UX writing refers to writing for digital products (e.g. websites, applications) to enhance user experience. It aims to make the copy clear and concise so that it assists the users in achieving their goals. UX writing means crafting text and messages such as headlines, instructions, error messages, and any other text a user comes across while using the product.
As design should be intuitive and understandable for the users, so should UX writing. A well-written text can make all the difference in the product. It helps users understand all the features and functions of the product, enhancing user experience and increasing user engagement. Because of that, it can also reduce user frustration – even if a user encounters an error, a good piece of UX writing can explain what went wrong and how to solve it. Using clear and concise language can also boost digital product accessibility for users with various levels of literacy and those who speak English as a second language.
Finally, UX writing can also strengthen the brand's voice. Keeping the content of your digital product in line with the brand's tone of voice can make it more memorable and engaging.
UX writing is often underestimated, leading to confusing texts that don't correspond with design. Effective UX writing should be simple and straightforward. Any industry jargon, complex words or phrases, and convoluted sentences don't have a place in UX writing, as the users may simply not understand what they need to do. You should also always consider the context within which a text appears. An error message, messaging during the checkout process, or the content on the landing page should differ since they have different goals. And remember that consistency is the key: the content presented to the user within your digital product should be written in your brand's tone of voice. Consistency will allow you to provide the users with a coherent user experience across all communication channels.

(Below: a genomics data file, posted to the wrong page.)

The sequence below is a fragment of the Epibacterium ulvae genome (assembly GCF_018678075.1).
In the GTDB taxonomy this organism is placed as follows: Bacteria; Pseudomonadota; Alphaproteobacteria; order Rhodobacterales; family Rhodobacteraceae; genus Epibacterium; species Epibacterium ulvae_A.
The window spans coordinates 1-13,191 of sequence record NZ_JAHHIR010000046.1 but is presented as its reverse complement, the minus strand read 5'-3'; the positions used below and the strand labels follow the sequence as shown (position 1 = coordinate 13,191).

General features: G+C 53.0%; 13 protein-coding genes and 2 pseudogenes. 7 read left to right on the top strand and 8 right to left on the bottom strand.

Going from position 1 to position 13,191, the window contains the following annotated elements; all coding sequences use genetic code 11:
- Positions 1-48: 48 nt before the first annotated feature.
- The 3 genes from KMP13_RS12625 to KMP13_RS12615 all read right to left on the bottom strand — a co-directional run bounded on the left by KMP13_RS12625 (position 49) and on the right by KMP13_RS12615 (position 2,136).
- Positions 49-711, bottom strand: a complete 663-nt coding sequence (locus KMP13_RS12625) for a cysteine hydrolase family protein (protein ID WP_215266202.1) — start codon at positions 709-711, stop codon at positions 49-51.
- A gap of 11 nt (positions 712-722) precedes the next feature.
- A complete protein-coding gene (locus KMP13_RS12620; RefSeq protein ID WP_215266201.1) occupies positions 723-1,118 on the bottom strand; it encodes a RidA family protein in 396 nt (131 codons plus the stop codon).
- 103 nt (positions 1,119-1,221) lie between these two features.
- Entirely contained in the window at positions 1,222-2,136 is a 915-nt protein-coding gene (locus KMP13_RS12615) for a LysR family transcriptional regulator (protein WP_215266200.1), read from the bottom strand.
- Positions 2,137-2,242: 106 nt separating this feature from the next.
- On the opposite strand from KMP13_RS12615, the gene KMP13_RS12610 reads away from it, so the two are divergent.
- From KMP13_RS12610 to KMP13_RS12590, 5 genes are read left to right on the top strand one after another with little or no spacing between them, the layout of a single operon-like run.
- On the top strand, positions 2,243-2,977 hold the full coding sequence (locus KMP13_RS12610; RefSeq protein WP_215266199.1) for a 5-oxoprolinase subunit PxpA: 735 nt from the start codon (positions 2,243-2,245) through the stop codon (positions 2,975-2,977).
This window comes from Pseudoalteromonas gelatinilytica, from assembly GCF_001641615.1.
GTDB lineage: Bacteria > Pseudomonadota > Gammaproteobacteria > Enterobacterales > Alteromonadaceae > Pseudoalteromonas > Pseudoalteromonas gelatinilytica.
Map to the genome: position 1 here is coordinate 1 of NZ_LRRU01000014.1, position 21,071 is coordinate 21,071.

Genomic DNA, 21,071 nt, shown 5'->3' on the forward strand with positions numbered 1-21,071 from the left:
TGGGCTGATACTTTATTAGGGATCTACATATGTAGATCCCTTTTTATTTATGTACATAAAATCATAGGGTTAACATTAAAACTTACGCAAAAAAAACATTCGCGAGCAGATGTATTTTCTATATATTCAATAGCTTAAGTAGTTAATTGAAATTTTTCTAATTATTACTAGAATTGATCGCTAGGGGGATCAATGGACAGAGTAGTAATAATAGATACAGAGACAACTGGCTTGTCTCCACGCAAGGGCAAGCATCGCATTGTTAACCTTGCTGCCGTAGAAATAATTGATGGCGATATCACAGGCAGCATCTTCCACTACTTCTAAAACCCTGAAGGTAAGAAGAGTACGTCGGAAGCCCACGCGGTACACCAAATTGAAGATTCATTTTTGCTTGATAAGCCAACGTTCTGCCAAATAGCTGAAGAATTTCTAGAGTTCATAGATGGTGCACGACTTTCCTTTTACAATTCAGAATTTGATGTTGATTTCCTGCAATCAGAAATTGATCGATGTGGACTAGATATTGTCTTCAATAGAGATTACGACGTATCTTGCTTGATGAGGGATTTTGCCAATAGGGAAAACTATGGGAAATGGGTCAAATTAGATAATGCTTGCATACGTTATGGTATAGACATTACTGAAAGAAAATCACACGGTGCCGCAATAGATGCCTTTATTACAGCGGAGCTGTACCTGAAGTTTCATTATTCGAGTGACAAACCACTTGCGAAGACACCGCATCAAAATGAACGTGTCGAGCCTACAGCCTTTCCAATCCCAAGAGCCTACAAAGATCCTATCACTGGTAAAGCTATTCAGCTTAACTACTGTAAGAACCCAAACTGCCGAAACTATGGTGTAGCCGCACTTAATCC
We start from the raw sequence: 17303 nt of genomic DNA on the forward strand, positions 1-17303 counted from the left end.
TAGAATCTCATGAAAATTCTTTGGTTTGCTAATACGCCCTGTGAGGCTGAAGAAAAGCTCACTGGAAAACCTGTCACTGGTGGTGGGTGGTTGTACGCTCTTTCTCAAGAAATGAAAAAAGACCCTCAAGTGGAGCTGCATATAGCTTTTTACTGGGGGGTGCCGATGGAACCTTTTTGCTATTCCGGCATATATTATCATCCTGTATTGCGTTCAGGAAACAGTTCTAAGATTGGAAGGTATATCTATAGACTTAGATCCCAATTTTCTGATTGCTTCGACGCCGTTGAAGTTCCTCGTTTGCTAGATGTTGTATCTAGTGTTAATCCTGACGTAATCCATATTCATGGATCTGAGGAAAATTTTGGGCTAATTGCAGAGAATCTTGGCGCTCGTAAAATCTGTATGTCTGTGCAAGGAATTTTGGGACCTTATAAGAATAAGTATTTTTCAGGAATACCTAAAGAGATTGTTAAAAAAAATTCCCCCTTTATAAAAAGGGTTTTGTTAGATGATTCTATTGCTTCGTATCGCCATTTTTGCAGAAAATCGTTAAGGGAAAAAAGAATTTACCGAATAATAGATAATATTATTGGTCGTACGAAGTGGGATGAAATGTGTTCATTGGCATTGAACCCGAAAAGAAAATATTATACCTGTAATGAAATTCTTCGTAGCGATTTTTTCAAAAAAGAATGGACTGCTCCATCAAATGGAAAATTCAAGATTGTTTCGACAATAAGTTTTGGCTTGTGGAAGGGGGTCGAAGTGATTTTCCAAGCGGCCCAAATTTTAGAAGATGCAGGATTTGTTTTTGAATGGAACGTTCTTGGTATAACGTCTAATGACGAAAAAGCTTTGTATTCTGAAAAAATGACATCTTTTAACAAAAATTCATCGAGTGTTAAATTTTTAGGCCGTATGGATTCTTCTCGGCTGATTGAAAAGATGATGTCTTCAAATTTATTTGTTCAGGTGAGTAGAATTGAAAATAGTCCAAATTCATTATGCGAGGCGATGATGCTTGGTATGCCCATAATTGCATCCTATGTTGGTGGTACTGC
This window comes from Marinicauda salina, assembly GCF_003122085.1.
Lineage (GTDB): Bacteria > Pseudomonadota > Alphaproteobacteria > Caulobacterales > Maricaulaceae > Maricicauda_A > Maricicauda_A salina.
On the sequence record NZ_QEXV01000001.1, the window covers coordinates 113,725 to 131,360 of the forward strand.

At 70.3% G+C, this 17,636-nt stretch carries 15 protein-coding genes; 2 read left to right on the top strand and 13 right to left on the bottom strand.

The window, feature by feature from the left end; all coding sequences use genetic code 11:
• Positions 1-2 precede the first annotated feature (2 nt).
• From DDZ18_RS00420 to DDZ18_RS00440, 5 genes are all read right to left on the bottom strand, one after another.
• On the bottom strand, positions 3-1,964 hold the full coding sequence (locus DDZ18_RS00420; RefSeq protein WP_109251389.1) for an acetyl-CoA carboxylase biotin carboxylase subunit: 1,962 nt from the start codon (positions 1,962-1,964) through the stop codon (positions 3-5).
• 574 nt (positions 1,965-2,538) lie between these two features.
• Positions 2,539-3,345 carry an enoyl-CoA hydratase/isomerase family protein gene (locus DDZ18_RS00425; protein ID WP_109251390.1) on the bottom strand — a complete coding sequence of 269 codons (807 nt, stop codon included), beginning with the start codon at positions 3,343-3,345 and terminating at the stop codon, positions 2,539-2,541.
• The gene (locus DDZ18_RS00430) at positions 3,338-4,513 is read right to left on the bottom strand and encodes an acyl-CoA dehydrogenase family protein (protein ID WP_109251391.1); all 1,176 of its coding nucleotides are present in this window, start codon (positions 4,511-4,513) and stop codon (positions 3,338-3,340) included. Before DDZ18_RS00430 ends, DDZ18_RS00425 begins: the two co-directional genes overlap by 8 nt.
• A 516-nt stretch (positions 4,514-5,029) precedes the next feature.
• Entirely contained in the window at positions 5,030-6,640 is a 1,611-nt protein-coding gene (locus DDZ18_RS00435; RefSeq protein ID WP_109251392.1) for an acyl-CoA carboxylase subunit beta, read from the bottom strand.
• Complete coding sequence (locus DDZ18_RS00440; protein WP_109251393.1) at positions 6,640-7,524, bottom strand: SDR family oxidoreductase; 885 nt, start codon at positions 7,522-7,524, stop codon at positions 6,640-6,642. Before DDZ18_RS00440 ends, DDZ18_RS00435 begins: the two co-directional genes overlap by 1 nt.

There are also certain things to avoid. For example, you shouldn't use negative language or imply blame in an error message. This may leave the user feeling it's their fault for not understanding what was said. It may lead to negative feelings that they may later associate with the product and the brand. It's better to instruct users on resolving the issue without pointing out who's to blame and avoid blaming anybody altogether. You also shouldn't put too much copy; design and content should work together. Design should be intuitive, and UX writing should be short and precise. If there's too much text, the users can feel overwhelmed and, consequently, not read everything and miss out on important information.
Lastly, if your product is meant to reach audiences in different countries, you shouldn't forget about localisation. You should account for cultural differences and ensure your copy matches each market.
Good UX writing is a secret weapon to improving a digital product's user experience. It makes the product more accessible, understandable, on-brand, and user-friendly. It's an essential part of the design – UX and UI designers should work hand in hand with UX writers to ensure that the final product provides a seamless user experience.